2016-04-08 / Front Page

Councilor sets sights on District 28 seat

By Michael Kelley Staff Writer

Less than five months after voters elected him to the town council, Chris Caiazzo has set his sight on another office: state government.

Caiazzo, a Democrat, officially announced his bid last week to unseat incumbent Republican Heather Sirocki as state representative in District 28, which includes most of non-coastal Scarborough.

“It’s really apparent certainly from my time on the school board and now council, the reps, certainly in my district, are not in touch with what the needs of the town are,” Caiazzo said Thursday, March 30.

Now in her third term, Sirocki serves on the Appropriations and Financial Affairs Committee and has served two terms on the Health and Human Services Committee. Although she confirmed she is running for re-election, Sirocki told the Leader she is not commenting on her next campaign until after the Legislature’s session closes later this month.

“There seems very much to be a partisan approach to decisions to the detriment of Scarborough,” said Caiazzo, who lives on Elmwood Avenue. “I am hoping to change that in November. Hopefully with a strong turnout and it being a presidential election, we’ll have pretty good chance.”

In late February, Beech Ridge Road resident Marj DeSanctis, chairman of the town’s housing alliance, announced her bid to represent District 28, but agreed to step back in favor of Caiazzo, avoiding the need for a Democratic primary.

DeSanctis said Caiazzo brings with him name recognition and two successful previous political campaigns, which puts him in a better position to accomplish the party’s ultimate goal of unseating Sirocki, who DeSanctis said is representing the interests of Gov. Paul LePage and not the residents of Scarborough.

She said it was an “amicable” yet tough decision to make.

“It was important we have the best possible campaign to unseat her and we felt that could better be done with Chris,” she said.

“Our goal as a party is to elect a representative in Scarborough that can really be effective and push our values and interests. I was approached and asked if I would do it. I thought about it long and hard and thought I could be effective in Augusta,” Caiazzo said.

His priorities include “fighting for greater state funding for local K-12 education and property tax relief for seniors and middle class families,” Caiazzo said in his campaign announcement.

If elected, Caiazzo said he would not resign from the council, at least not immediately. Legally, he said, he is allowed to serve as both a town councilor and state representative. According to the Town Charter, members of the council “shall not hold any other compensated town office or town employment except as on-call emergency personal.” The charter also bars councilors from serving as a trustee of the Scarborough Sanitary District, but makes no mention of state office, nor does the town council’s rules, policies and procedures manual.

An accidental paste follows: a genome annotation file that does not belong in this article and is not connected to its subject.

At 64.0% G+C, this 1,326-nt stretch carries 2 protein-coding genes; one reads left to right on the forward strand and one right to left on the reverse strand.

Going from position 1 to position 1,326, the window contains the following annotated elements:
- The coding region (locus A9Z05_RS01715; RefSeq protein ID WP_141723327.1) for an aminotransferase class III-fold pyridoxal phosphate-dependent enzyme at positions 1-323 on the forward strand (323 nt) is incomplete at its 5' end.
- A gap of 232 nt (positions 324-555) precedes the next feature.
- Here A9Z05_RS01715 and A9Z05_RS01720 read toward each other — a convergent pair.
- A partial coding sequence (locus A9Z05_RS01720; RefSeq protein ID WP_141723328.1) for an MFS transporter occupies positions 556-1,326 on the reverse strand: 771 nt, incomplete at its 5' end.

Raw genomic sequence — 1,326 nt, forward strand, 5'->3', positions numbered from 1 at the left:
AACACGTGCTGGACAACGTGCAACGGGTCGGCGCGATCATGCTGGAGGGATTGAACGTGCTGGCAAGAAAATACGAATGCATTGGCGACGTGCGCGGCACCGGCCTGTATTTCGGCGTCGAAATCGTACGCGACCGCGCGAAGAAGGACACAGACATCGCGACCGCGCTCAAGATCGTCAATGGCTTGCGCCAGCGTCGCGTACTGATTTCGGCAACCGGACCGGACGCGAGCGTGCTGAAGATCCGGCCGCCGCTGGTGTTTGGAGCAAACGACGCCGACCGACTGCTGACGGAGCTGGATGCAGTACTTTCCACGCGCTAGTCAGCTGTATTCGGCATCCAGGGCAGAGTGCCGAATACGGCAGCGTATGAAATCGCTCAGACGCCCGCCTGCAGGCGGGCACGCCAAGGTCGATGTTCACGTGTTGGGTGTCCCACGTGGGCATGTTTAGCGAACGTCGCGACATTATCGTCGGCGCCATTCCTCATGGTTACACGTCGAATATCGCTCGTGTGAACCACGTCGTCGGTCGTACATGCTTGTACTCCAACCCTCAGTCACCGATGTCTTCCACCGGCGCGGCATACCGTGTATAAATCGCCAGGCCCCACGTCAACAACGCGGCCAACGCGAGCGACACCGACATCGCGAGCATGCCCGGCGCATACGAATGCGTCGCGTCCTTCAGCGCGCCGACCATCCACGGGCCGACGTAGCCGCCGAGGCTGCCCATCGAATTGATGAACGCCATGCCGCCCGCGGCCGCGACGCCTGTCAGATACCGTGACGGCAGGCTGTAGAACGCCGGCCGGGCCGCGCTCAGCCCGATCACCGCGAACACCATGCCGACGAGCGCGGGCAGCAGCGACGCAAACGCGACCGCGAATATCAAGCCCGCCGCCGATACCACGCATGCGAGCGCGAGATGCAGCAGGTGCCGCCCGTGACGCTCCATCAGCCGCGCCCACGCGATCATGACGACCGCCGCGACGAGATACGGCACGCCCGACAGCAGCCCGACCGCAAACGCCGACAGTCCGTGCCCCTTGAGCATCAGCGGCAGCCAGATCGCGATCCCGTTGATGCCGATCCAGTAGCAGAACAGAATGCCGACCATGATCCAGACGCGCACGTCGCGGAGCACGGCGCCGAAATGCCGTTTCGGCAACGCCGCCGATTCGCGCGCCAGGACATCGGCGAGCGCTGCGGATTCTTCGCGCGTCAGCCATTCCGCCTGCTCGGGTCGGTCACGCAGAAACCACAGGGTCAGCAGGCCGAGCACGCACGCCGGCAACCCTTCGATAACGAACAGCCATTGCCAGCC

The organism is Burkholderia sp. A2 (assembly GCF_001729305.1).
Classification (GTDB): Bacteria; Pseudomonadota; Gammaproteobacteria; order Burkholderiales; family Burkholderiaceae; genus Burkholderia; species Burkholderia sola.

Caiazzo said he alerted Town Manager Tom Hall and Town Council Chairman Bill Donovan about his intentions prior to officially announcing his candidacy.

“Neither one expressed concerns about me serving in both (capacities), neither did I, at least in the interim,” Caiazzo said.

To be sure, Hall asked Town Clerk Tody Justice to reach out to the Secretary of State’s office to make sure there was no issue. Hall indicated there were no statutes locally or statewide that address the matter.

“The Secretary of State’s Office has advised … that ‘there is no conflict at the state level,’” Hall wrote in an email to the Leader. “These two elected offices are not incompatible and therefore an individual duly elected to both offices could hold both positions simultaneously.”

Caiazzo said if elected, he would serve on both, at least until the town could fill the position through a regularly scheduled election, which would avoid the need to have a special election, which would cost the town money and resources.

Caiazzo said this spring his focus will be on his role as town councilor, although as a Maine Clean Elections Act candidate he will attempt to secure at least 60 $5 donations from voters in his district.

“It’s a political campaign for sure, but I am a town councilor first and foremost. We will have a very challenging budget year ahead of us, thanks in no small part to the (educational funding) shortfall. That really needs to be the focus for me right now. The campaign will ramp up after the budget process has been taken care of.”

Hall and School Superintendent George Entwistle were scheduled to unveil the municipal and school budgets Wednesday, April 6, after the Leader’s deadline.

Instead of pursuing state office, DeSanctis, an active member of the Scarborough Democratic Committee, said she is running for town council. There will be at least one seat open this fall. Jean-Marie Caterina, who was elected to council in 2013, is not seeking re-election, opting to pursue Amy Volk’s state Senate seat instead. Donovan is also up for reelection.

Staff Writer Michael Kelley can be reached at news@scarboroughleader.com.

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